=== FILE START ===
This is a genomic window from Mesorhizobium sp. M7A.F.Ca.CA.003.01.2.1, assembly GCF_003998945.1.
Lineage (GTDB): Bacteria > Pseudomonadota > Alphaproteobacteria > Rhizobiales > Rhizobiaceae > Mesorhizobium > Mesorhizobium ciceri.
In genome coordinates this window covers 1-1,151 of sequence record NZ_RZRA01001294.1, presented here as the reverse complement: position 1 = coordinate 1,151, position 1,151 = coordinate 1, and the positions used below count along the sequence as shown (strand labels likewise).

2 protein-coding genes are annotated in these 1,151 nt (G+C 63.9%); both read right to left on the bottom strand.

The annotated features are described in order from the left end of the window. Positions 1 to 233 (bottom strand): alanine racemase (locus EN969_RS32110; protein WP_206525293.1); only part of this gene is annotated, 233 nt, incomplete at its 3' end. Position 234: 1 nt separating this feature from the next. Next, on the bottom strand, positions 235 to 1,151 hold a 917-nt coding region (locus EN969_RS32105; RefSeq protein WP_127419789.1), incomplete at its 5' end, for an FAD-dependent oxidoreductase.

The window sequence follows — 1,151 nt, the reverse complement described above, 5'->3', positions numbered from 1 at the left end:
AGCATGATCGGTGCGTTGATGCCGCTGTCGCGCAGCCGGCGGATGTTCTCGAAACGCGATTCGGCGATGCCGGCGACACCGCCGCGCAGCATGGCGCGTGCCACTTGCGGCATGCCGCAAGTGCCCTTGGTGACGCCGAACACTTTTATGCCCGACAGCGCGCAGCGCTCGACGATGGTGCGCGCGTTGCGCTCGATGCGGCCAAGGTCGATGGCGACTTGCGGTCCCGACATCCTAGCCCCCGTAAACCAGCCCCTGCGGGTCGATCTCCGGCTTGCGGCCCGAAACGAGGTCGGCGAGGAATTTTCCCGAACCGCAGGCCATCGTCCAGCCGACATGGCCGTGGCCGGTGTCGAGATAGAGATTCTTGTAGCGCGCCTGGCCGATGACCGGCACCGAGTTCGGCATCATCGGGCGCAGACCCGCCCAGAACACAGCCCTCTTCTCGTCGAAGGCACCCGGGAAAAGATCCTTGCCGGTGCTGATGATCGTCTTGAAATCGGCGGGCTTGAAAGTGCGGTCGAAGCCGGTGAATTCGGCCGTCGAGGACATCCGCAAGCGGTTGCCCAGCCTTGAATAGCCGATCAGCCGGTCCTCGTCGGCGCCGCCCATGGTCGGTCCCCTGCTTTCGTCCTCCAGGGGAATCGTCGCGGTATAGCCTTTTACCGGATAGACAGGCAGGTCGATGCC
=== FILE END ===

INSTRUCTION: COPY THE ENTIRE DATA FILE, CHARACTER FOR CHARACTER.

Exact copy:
This is a genomic window from Mesorhizobium sp. M7A.F.Ca.CA.003.01.2.1, assembly GCF_003998945.1.
Lineage (GTDB): Bacteria > Pseudomonadota > Alphaproteobacteria > Rhizobiales > Rhizobiaceae > Mesorhizobium > Mesorhizobium ciceri.
In genome coordinates this window covers 1-1,151 of sequence record NZ_RZRA01001294.1, presented here as the reverse complement: position 1 = coordinate 1,151, position 1,151 = coordinate 1, and the positions used below count along the sequence as shown (strand labels likewise).

2 protein-coding genes are annotated in these 1,151 nt (G+C 63.9%); both read right to left on the bottom strand.

The annotated features are described in order from the left end of the window. Positions 1 to 233 (bottom strand): alanine racemase (locus EN969_RS32110; protein WP_206525293.1); only part of this gene is annotated, 233 nt, incomplete at its 3' end. Position 234: 1 nt separating this feature from the next. Next, on the bottom strand, positions 235 to 1,151 hold a 917-nt coding region (locus EN969_RS32105; RefSeq protein WP_127419789.1), incomplete at its 5' end, for an FAD-dependent oxidoreductase.

The window sequence follows — 1,151 nt, the reverse complement described above, 5'->3', positions numbered from 1 at the left end:
AGCATGATCGGTGCGTTGATGCCGCTGTCGCGCAGCCGGCGGATGTTCTCGAAACGCGATTCGGCGATGCCGGCGACACCGCCGCGCAGCATGGCGCGTGCCACTTGCGGCATGCCGCAAGTGCCCTTGGTGACGCCGAACACTTTTATGCCCGACAGCGCGCAGCGCTCGACGATGGTGCGCGCGTTGCGCTCGATGCGGCCAAGGTCGATGGCGACTTGCGGTCCCGACATCCTAGCCCCCGTAAACCAGCCCCTGCGGGTCGATCTCCGGCTTGCGGCCCGAAACGAGGTCGGCGAGGAATTTTCCCGAACCGCAGGCCATCGTCCAGCCGACATGGCCGTGGCCGGTGTCGAGATAGAGATTCTTGTAGCGCGCCTGGCCGATGACCGGCACCGAGTTCGGCATCATCGGGCGCAGACCCGCCCAGAACACAGCCCTCTTCTCGTCGAAGGCACCCGGGAAAAGATCCTTGCCGGTGCTGATGATCGTCTTGAAATCGGCGGGCTTGAAAGTGCGGTCGAAGCCGGTGAATTCGGCCGTCGAGGACATCCGCAAGCGGTTGCCCAGCCTTGAATAGCCGATCAGCCGGTCCTCGTCGGCGCCGCCCATGGTCGGTCCCCTGCTTTCGTCCTCCAGGGGAATCGTCGCGGTATAGCCTTTTACCGGATAGACAGGCAGGTCGATGCC